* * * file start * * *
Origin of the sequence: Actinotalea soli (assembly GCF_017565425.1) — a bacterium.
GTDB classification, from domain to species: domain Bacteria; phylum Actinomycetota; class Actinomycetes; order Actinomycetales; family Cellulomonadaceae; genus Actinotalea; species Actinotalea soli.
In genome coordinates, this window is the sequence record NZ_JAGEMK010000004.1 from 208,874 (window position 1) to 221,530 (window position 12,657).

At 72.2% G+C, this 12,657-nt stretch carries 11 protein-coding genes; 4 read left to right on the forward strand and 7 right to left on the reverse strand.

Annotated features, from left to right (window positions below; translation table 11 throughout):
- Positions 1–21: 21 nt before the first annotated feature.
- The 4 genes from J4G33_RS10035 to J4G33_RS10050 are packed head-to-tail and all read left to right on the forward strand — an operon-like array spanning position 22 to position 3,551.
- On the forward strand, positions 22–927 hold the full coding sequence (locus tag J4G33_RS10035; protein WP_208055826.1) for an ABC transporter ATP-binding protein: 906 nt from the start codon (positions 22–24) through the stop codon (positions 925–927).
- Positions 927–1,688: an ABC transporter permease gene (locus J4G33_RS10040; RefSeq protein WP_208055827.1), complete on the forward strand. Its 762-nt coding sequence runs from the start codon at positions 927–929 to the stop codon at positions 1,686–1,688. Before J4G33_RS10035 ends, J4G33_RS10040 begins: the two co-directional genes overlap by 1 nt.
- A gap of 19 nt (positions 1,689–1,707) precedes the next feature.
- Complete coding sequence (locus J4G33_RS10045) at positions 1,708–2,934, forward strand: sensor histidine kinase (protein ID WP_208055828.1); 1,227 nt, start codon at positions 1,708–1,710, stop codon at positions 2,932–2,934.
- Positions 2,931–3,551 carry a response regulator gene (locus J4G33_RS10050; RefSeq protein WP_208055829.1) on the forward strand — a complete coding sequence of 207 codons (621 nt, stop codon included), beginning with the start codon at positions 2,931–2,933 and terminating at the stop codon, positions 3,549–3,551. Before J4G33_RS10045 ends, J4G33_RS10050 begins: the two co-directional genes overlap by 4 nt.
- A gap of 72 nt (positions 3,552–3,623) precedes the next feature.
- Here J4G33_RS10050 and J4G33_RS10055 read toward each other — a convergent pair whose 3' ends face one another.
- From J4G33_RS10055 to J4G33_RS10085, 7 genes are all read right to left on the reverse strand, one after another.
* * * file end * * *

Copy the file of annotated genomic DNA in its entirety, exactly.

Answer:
Origin of the sequence: Actinotalea soli (assembly GCF_017565425.1) — a bacterium.
GTDB classification, from domain to species: domain Bacteria; phylum Actinomycetota; class Actinomycetes; order Actinomycetales; family Cellulomonadaceae; genus Actinotalea; species Actinotalea soli.
In genome coordinates, this window is the sequence record NZ_JAGEMK010000004.1 from 208,874 (window position 1) to 221,530 (window position 12,657).

At 72.2% G+C, this 12,657-nt stretch carries 11 protein-coding genes; 4 read left to right on the forward strand and 7 right to left on the reverse strand.

Annotated features, from left to right (window positions below; translation table 11 throughout):
- Positions 1–21: 21 nt before the first annotated feature.
- The 4 genes from J4G33_RS10035 to J4G33_RS10050 are packed head-to-tail and all read left to right on the forward strand — an operon-like array spanning position 22 to position 3,551.
- On the forward strand, positions 22–927 hold the full coding sequence (locus tag J4G33_RS10035; protein WP_208055826.1) for an ABC transporter ATP-binding protein: 906 nt from the start codon (positions 22–24) through the stop codon (positions 925–927).
- Positions 927–1,688: an ABC transporter permease gene (locus J4G33_RS10040; RefSeq protein WP_208055827.1), complete on the forward strand. Its 762-nt coding sequence runs from the start codon at positions 927–929 to the stop codon at positions 1,686–1,688. Before J4G33_RS10035 ends, J4G33_RS10040 begins: the two co-directional genes overlap by 1 nt.
- A gap of 19 nt (positions 1,689–1,707) precedes the next feature.
- Complete coding sequence (locus J4G33_RS10045) at positions 1,708–2,934, forward strand: sensor histidine kinase (protein ID WP_208055828.1); 1,227 nt, start codon at positions 1,708–1,710, stop codon at positions 2,932–2,934.
- Positions 2,931–3,551 carry a response regulator gene (locus J4G33_RS10050; RefSeq protein WP_208055829.1) on the forward strand — a complete coding sequence of 207 codons (621 nt, stop codon included), beginning with the start codon at positions 2,931–2,933 and terminating at the stop codon, positions 3,549–3,551. Before J4G33_RS10045 ends, J4G33_RS10050 begins: the two co-directional genes overlap by 4 nt.
- A gap of 72 nt (positions 3,552–3,623) precedes the next feature.
- Here J4G33_RS10050 and J4G33_RS10055 read toward each other — a convergent pair whose 3' ends face one another.
- From J4G33_RS10055 to J4G33_RS10085, 7 genes are all read right to left on the reverse strand, one after another.